Patients with IBD have difficulty revealing concerns about bowel control problems to clinicians,1 who do not actively ask about this symptom2 despite clinical guidelines recommending active-case finding in high-risk populations.3 With no available evidence to advise clinicians on how to ask, we aimed to determine the results of face-to-face or self-reported screening to identify faecal incontinence (FI) in IBD patients. We also asked about patients’ desire for interventions to improve continence. FI was defined in this study as: ‘ever having accidental passing of stool, faeces, poo into your underclothes, that you are either unaware of at the time, or unable to control’.Methods
This cross-sectional survey used a study-specific questionnaire to screen participants at either face-to-face interview (by clinician/researcher) or anonymously (participant self-completed). Eligibility criteria: 18 to 80 years of age, confirmed diagnosis of IBD, no current fistula, no stoma, any level of disease activity. Disease activity was measured using the Harvey Bradshaw Index or the Simple Clinical Colitis Activity Index.Results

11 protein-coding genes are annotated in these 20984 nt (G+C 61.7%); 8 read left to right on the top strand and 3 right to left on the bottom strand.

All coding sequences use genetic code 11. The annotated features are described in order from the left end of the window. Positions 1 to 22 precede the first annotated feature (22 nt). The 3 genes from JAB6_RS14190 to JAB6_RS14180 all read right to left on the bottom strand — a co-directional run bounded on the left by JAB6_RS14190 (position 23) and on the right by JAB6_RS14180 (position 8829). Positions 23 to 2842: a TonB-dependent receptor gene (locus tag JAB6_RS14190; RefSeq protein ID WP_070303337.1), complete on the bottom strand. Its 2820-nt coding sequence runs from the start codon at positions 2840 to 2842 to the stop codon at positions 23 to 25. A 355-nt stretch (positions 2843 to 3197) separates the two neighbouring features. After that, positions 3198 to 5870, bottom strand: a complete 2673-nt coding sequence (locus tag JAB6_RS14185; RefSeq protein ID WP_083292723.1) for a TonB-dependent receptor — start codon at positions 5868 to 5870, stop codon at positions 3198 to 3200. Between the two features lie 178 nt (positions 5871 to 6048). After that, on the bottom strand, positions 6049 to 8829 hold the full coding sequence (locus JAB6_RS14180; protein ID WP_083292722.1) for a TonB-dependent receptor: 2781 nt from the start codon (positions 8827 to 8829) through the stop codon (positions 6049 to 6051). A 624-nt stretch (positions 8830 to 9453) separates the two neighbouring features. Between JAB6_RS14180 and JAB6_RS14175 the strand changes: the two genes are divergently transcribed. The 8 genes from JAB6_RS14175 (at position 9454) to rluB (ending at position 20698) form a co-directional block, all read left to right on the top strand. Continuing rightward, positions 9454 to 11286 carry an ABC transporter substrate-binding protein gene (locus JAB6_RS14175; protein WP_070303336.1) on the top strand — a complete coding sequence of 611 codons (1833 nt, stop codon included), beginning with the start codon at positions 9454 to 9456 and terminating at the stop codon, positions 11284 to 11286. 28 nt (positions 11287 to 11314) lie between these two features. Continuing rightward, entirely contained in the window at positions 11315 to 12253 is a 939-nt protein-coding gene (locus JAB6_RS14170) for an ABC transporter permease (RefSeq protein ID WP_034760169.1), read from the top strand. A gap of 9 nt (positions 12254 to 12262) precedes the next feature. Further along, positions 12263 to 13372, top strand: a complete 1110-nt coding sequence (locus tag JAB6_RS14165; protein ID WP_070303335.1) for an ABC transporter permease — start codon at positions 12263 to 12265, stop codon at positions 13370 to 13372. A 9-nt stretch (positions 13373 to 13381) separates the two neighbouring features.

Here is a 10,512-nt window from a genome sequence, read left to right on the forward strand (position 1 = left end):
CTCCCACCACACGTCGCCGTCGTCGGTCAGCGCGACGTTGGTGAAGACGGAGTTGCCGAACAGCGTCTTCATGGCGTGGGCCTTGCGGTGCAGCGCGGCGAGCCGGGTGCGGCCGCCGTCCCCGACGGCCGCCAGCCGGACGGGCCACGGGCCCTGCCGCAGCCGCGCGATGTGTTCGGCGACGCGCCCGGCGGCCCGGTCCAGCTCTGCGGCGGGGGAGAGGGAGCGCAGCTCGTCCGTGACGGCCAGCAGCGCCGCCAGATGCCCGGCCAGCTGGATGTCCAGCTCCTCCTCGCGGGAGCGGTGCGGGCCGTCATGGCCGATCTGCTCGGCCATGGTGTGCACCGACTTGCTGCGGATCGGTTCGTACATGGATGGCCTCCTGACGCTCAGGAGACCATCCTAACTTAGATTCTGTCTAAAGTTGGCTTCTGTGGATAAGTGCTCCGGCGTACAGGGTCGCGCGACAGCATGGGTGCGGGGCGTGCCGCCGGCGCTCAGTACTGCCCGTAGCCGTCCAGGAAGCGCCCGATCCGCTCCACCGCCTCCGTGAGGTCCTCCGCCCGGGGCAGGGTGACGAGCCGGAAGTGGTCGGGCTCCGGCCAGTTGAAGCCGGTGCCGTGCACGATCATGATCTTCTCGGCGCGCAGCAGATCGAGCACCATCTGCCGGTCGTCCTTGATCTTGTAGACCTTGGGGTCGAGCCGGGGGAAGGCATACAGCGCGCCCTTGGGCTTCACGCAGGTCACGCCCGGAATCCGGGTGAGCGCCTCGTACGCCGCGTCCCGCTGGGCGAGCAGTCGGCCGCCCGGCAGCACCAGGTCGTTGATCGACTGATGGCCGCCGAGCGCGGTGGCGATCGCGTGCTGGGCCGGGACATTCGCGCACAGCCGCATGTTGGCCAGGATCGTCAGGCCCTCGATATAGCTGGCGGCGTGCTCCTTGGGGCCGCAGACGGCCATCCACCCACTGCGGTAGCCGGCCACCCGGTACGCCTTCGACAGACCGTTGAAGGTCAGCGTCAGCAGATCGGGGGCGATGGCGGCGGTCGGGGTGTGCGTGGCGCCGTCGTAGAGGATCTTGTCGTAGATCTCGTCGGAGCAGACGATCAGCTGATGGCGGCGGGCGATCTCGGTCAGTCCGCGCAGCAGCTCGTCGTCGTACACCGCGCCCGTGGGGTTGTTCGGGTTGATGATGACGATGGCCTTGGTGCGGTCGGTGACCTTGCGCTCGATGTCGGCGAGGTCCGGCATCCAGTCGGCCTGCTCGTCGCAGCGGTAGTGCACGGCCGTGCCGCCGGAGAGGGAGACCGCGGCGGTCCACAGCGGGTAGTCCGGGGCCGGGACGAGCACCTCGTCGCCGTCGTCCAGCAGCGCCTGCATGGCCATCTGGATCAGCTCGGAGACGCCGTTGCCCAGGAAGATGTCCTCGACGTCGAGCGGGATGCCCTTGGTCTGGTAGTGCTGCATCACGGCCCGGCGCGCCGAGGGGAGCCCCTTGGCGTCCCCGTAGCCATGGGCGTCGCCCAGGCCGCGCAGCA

Of 1336 participants, 48% were male; mean age 43 years (range 18–80); 55% had Crohn’s Disease (CD), 41% ulcerative colitis (UC), 4% IBD unclassified. FI (occurring ever) was reported by 63% of 772 screened face-to-face and 56% of 564 self-report participants (p=0.012). A total of 38.7% of all respondents expressed interest in an intervention for FI. Patients with CD were more likely to report FI than those with UC (p≤0.05). FI was reported by 49% of participants in remission, and by 59%, 83% and 93% of participants with mild, moderate and severe relapse of IBD respectively (p≤0.001).Conclusions
Bowel control problems are very common in patients with IBD (including in remission) and these symptoms can be identified by face-to-face interview and postal screening. Interest in interventions for FI is expressed by 38.7 of patients with IBD.